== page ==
Most have a keen eye for their own flaws. One contributor lists: "Worst: love of paperwork. Worst: being boring. Worst: too many teetotallers.
Worst: working too many hours. Worst: tell everyone how hard they work.
There aren't any good points."
Others are less prone to self-excoriation. Minor flaws, they say, are entirely justified. "Many teachers are control freaks," one contributor said. "But they have to be to do the job well."
Being aware of one's faults is not always an effective means of eliminating them. One teacher admits a tendency to correct grammar in all contexts: the classroom, the playground, at parties.
Another said that her worst fault was: "Repeating everything at least twice to get the point across. That is, we have to reinforce what we're saying several times. After all, unless we say things in different ways, someone might not understand."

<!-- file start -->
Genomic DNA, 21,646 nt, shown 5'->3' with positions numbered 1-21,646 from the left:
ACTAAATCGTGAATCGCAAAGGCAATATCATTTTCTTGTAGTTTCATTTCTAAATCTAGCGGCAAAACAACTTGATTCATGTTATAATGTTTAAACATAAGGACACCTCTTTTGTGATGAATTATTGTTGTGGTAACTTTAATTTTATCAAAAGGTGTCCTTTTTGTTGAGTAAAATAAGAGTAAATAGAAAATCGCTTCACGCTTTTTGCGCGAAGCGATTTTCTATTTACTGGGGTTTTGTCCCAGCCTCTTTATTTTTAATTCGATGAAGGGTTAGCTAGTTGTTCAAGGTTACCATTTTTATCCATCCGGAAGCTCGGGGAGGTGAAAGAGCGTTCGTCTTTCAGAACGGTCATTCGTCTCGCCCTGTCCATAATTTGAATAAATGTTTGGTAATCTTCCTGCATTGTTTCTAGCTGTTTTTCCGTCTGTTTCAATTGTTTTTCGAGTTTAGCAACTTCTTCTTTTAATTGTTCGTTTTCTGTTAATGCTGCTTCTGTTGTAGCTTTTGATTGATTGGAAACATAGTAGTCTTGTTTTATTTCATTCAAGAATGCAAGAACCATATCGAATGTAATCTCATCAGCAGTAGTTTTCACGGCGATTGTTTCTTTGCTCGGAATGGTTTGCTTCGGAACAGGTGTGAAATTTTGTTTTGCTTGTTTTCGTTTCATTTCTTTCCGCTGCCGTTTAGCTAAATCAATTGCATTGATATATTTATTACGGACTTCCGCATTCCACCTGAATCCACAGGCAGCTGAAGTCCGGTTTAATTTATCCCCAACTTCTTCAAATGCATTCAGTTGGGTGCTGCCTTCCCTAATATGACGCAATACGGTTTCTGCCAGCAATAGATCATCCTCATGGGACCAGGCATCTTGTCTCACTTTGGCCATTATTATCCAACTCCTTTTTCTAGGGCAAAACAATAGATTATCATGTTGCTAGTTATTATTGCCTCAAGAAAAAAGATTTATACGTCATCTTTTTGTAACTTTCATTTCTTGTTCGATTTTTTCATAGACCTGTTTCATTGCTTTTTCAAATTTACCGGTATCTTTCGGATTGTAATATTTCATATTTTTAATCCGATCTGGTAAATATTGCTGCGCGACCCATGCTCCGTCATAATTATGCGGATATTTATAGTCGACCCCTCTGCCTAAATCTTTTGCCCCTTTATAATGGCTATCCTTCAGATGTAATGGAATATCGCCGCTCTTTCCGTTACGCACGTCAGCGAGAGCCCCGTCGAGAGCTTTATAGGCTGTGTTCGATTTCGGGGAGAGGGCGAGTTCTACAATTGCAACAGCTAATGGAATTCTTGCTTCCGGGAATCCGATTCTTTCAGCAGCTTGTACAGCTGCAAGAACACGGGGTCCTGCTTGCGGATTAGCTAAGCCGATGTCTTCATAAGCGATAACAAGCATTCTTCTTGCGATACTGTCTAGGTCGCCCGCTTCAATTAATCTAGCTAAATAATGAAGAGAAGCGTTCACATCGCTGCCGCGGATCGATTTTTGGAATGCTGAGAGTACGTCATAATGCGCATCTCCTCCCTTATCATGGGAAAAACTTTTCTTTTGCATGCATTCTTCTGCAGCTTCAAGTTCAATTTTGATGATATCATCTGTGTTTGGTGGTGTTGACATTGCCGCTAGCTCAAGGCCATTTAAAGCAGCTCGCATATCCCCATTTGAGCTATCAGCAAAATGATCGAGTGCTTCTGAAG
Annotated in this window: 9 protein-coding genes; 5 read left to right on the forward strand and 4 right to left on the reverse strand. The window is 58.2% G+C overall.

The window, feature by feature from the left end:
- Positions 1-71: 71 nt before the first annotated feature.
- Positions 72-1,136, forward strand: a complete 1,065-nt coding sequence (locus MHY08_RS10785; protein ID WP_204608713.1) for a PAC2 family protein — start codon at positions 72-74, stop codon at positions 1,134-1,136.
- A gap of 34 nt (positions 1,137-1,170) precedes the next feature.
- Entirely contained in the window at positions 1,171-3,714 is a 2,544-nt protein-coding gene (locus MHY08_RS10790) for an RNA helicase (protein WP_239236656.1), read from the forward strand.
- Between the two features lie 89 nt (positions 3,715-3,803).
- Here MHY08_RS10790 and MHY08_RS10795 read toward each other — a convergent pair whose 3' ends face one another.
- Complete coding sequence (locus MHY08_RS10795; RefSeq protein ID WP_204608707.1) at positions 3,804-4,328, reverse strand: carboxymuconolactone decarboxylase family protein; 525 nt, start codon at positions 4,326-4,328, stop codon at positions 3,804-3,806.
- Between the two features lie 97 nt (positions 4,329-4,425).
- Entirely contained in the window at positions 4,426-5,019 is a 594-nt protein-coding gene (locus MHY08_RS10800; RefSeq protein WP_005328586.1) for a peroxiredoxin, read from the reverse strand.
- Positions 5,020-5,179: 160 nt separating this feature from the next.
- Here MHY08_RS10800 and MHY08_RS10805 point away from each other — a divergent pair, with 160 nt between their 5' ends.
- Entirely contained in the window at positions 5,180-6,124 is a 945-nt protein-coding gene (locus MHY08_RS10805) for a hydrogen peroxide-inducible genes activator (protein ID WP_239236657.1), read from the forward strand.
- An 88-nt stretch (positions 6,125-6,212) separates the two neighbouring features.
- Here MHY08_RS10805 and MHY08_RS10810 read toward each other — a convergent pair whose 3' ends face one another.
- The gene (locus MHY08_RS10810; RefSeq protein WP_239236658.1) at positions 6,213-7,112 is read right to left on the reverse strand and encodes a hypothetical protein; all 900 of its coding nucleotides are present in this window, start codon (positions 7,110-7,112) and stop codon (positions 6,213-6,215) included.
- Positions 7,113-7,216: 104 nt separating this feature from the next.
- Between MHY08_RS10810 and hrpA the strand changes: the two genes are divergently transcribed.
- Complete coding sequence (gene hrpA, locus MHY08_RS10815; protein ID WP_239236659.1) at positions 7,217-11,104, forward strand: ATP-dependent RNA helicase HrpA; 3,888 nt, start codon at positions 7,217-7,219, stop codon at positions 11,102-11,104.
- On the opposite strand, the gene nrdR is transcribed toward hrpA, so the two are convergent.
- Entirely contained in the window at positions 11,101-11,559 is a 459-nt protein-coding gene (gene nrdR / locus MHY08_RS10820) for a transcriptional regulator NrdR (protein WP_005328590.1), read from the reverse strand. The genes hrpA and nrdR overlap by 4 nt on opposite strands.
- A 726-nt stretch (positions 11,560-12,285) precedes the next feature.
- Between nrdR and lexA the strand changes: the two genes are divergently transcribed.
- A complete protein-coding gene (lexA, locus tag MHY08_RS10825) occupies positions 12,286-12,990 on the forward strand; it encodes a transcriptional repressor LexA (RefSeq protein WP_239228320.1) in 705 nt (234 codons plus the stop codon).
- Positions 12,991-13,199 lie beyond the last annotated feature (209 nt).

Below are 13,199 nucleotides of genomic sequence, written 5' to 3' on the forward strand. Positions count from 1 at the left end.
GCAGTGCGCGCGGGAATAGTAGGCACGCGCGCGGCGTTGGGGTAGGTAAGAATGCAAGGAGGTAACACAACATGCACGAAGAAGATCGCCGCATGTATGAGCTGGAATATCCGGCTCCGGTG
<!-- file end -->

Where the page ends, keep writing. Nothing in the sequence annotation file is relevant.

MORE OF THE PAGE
Others are keen to point out the good qualities that the profession encourages. One contributor said: "We have a great sense of humour in a crisis."
Many provide variations on this theme. One teacher said: "Our best quality is the Dunkirk spirit. We plough on regardless."
Another described this same quality as "being able, every September, to dredge up some residue of energy left over from a lifetime of rolling the boulder uphill".
This ability to see the bright side is evident even when they consider their own flaws. One contributor bemoaned teachers' tendency to accumulate facts, turning all family outings into lessons. But, she added: "We're great in quizzes."
In many cases, strengths and weaknesses are interlinked. One teacher sums up her best quality: "Total dedication to the kids we teach, and the belief that we can make a difference." And then her worst: "Total dedication to the kids we teach, and the belief that we can make a difference."